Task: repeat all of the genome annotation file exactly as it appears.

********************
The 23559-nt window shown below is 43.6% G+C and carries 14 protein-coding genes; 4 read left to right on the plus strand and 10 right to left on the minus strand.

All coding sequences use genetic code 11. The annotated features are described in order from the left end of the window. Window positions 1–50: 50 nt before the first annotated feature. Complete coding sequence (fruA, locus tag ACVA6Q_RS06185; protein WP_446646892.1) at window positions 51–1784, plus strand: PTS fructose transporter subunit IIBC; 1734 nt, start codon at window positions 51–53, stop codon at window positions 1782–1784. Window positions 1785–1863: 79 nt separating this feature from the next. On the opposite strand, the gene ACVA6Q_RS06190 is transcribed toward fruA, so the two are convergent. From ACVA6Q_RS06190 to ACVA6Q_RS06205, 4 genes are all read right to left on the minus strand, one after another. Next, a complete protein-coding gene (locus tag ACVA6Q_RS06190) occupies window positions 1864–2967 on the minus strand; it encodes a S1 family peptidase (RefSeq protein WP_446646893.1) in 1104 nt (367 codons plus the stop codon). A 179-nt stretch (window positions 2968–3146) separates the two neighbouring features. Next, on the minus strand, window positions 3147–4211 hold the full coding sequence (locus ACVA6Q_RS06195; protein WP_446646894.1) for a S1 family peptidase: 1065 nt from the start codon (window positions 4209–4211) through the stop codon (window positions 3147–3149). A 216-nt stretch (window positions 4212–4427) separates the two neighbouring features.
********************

The 23559-nt window shown below is 43.6% G+C and carries 14 protein-coding genes; 4 read left to right on the plus strand and 10 right to left on the minus strand.

All coding sequences use genetic code 11. The annotated features are described in order from the left end of the window. Window positions 1–50: 50 nt before the first annotated feature. Complete coding sequence (fruA, locus tag ACVA6Q_RS06185; protein WP_446646892.1) at window positions 51–1784, plus strand: PTS fructose transporter subunit IIBC; 1734 nt, start codon at window positions 51–53, stop codon at window positions 1782–1784. Window positions 1785–1863: 79 nt separating this feature from the next. On the opposite strand, the gene ACVA6Q_RS06190 is transcribed toward fruA, so the two are convergent. From ACVA6Q_RS06190 to ACVA6Q_RS06205, 4 genes are all read right to left on the minus strand, one after another. Next, a complete protein-coding gene (locus tag ACVA6Q_RS06190) occupies window positions 1864–2967 on the minus strand; it encodes a S1 family peptidase (RefSeq protein WP_446646893.1) in 1104 nt (367 codons plus the stop codon). A 179-nt stretch (window positions 2968–3146) separates the two neighbouring features. Next, on the minus strand, window positions 3147–4211 hold the full coding sequence (locus ACVA6Q_RS06195; protein WP_446646894.1) for a S1 family peptidase: 1065 nt from the start codon (window positions 4209–4211) through the stop codon (window positions 3147–3149). A 216-nt stretch (window positions 4212–4427) separates the two neighbouring features.